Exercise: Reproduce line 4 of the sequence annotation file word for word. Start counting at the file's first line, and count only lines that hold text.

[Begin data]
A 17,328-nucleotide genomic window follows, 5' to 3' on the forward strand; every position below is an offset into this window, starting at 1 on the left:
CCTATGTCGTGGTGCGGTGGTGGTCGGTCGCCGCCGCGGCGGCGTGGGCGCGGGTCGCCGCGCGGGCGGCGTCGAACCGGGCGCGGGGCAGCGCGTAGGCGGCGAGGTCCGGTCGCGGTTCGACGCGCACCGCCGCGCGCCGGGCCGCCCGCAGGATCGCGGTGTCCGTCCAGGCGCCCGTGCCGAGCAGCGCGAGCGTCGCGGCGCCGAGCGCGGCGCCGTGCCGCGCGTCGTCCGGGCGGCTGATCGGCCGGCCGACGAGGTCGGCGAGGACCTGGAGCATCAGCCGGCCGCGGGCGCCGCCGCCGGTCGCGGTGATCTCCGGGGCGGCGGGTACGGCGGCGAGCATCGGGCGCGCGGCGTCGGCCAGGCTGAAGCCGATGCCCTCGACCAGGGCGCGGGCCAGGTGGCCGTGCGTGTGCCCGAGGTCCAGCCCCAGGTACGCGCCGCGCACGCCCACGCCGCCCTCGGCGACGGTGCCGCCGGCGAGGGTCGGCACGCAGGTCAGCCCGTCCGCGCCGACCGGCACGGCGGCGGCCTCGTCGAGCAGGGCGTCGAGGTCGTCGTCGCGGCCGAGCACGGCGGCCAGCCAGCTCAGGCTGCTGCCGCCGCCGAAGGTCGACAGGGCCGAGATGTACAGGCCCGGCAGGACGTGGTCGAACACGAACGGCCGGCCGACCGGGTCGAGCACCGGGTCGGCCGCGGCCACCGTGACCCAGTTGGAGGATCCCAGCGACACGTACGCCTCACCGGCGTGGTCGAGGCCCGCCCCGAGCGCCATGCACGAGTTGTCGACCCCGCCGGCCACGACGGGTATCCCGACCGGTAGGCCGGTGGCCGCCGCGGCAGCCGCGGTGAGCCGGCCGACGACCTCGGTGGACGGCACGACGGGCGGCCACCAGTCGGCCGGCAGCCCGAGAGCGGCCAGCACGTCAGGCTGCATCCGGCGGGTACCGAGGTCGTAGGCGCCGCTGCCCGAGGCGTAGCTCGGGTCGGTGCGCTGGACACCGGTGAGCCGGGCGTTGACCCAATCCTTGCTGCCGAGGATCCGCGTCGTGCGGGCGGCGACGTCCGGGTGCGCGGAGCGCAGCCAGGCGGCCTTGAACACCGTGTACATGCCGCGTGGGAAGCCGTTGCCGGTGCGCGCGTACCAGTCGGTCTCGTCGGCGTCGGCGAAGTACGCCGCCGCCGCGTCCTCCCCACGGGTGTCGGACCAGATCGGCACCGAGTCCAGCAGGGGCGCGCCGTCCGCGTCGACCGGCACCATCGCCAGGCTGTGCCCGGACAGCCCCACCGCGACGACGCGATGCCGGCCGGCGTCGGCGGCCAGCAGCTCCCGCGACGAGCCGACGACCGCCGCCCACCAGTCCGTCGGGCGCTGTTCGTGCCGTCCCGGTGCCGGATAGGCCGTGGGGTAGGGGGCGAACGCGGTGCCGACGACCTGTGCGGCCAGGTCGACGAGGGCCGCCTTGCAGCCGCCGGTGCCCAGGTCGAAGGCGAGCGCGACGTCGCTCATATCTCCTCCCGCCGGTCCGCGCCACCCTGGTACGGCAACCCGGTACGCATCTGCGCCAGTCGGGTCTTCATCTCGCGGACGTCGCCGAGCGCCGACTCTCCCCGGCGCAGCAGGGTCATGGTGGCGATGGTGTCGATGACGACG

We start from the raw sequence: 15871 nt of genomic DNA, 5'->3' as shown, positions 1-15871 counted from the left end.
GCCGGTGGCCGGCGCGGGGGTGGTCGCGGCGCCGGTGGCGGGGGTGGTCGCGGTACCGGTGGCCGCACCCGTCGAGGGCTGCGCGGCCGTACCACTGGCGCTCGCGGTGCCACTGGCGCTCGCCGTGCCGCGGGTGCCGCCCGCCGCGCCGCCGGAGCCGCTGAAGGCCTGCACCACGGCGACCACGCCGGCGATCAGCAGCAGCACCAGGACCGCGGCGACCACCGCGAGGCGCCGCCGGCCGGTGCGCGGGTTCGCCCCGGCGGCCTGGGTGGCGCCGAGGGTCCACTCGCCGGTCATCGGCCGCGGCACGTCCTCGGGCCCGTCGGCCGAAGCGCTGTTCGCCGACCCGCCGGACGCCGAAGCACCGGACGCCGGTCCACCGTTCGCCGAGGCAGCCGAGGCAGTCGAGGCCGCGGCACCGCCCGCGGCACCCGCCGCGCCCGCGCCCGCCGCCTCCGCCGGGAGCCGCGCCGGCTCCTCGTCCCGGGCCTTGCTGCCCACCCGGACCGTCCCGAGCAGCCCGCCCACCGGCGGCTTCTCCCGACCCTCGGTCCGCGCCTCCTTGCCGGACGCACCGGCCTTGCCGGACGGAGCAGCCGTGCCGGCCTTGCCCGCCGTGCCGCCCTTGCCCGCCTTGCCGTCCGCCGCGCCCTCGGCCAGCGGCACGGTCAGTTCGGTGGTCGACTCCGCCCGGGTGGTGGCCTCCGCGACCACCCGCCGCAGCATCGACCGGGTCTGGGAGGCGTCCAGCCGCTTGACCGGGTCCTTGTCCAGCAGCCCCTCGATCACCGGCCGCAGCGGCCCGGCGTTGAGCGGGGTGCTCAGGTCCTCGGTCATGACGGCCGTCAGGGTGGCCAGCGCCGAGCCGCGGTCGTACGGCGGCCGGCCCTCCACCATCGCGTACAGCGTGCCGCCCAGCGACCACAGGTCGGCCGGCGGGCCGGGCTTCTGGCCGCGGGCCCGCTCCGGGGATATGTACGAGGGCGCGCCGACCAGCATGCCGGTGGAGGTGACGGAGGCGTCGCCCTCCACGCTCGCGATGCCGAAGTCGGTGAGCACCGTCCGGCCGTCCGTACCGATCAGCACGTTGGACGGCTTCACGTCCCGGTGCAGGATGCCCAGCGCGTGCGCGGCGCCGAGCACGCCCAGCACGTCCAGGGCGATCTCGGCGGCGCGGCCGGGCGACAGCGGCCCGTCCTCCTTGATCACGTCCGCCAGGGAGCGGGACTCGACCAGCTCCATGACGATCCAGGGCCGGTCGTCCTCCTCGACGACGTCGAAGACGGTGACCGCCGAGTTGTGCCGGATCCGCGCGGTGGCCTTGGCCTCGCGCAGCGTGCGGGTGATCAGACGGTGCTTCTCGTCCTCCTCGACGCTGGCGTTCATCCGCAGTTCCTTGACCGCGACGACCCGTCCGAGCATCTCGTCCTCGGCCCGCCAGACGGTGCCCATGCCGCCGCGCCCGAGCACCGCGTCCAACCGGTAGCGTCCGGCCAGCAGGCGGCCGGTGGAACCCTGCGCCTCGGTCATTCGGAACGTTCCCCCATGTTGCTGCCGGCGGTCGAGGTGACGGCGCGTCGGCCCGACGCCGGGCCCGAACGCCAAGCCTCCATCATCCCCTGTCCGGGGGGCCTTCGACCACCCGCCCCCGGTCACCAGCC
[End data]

GCCGGTGGCCGGCGCGGGGGTGGTCGCGGCGCCGGTGGCGGGGGTGGTCGCGGTACCGGTGGCCGCACCCGTCGAGGGCTGCGCGGCCGTACCACTGGCGCTCGCGGTGCCACTGGCGCTCGCCGTGCCGCGGGTGCCGCCCGCCGCGCCGCCGGAGCCGCTGAAGGCCTGCACCACGGCGACCACGCCGGCGATCAGCAGCAGCACCAGGACCGCGGCGACCACCGCGAGGCGCCGCCGGCCGGTGCGCGGGTTCGCCCCGGCGGCCTGGGTGGCGCCGAGGGTCCACTCGCCGGTCATCGGCCGCGGCACGTCCTCGGGCCCGTCGGCCGAAGCGCTGTTCGCCGACCCGCCGGACGCCGAAGCACCGGACGCCGGTCCACCGTTCGCCGAGGCAGCCGAGGCAGTCGAGGCCGCGGCACCGCCCGCGGCACCCGCCGCGCCCGCGCCCGCCGCCTCCGCCGGGAGCCGCGCCGGCTCCTCGTCCCGGGCCTTGCTGCCCACCCGGACCGTCCCGAGCAGCCCGCCCACCGGCGGCTTCTCCCGACCCTCGGTCCGCGCCTCCTTGCCGGACGCACCGGCCTTGCCGGACGGAGCAGCCGTGCCGGCCTTGCCCGCCGTGCCGCCCTTGCCCGCCTTGCCGTCCGCCGCGCCCTCGGCCAGCGGCACGGTCAGTTCGGTGGTCGACTCCGCCCGGGTGGTGGCCTCCGCGACCACCCGCCGCAGCATCGACCGGGTCTGGGAGGCGTCCAGCCGCTTGACCGGGTCCTTGTCCAGCAGCCCCTCGATCACCGGCCGCAGCGGCCCGGCGTTGAGCGGGGTGCTCAGGTCCTCGGTCATGACGGCCGTCAGGGTGGCCAGCGCCGAGCCGCGGTCGTACGGCGGCCGGCCCTCCACCATCGCGTACAGCGTGCCGCCCAGCGACCACAGGTCGGCCGGCGGGCCGGGCTTCTGGCCGCGGGCCCGCTCCGGGGATATGTACGAGGGCGCGCCGACCAGCATGCCGGTGGAGGTGACGGAGGCGTCGCCCTCCACGCTCGCGATGCCGAAGTCGGTGAGCACCGTCCGGCCGTCCGTACCGATCAGCACGTTGGACGGCTTCACGTCCCGGTGCAGGATGCCCAGCGCGTGCGCGGCGCCGAGCACGCCCAGCACGTCCAGGGCGATCTCGGCGGCGCGGCCGGGCGACAGCGGCCCGTCCTCCTTGATCACGTCCGCCAGGGAGCGGGACTCGACCAGCTCCATGACGATCCAGGGCCGGTCGTCCTCCTCGACGACGTCGAAGACGGTGACCGCCGAGTTGTGCCGGATCCGCGCGGTGGCCTTGGCCTCGCGCAGCGTGCGGGTGATCAGACGGTGCTTCTCGTCCTCCTCGACGCTGGCGTTCATCCGCAGTTCCTTGACCGCGACGACCCGTCCGAGCATCTCGTCCTCGGCCCGCCAGACGGTGCCCATGCCGCCGCGCCCGAGCACCGCGTCCAACCGGTAGCGTCCGGCCAGCAGGCGGCCGGTGGAACCCTGCGCCTCGGTCATTCGGAACGTTCCCCCATGTTGCTGCCGGCGGTCGAGGTGACGGCGCGTCGGCCCGACGCCGGGCCCGAACGCCAAGCCTCCATCATCCCCTGTCCGGGGGGCCTTCGACCACCCGCCCCCGGTCACCAGCC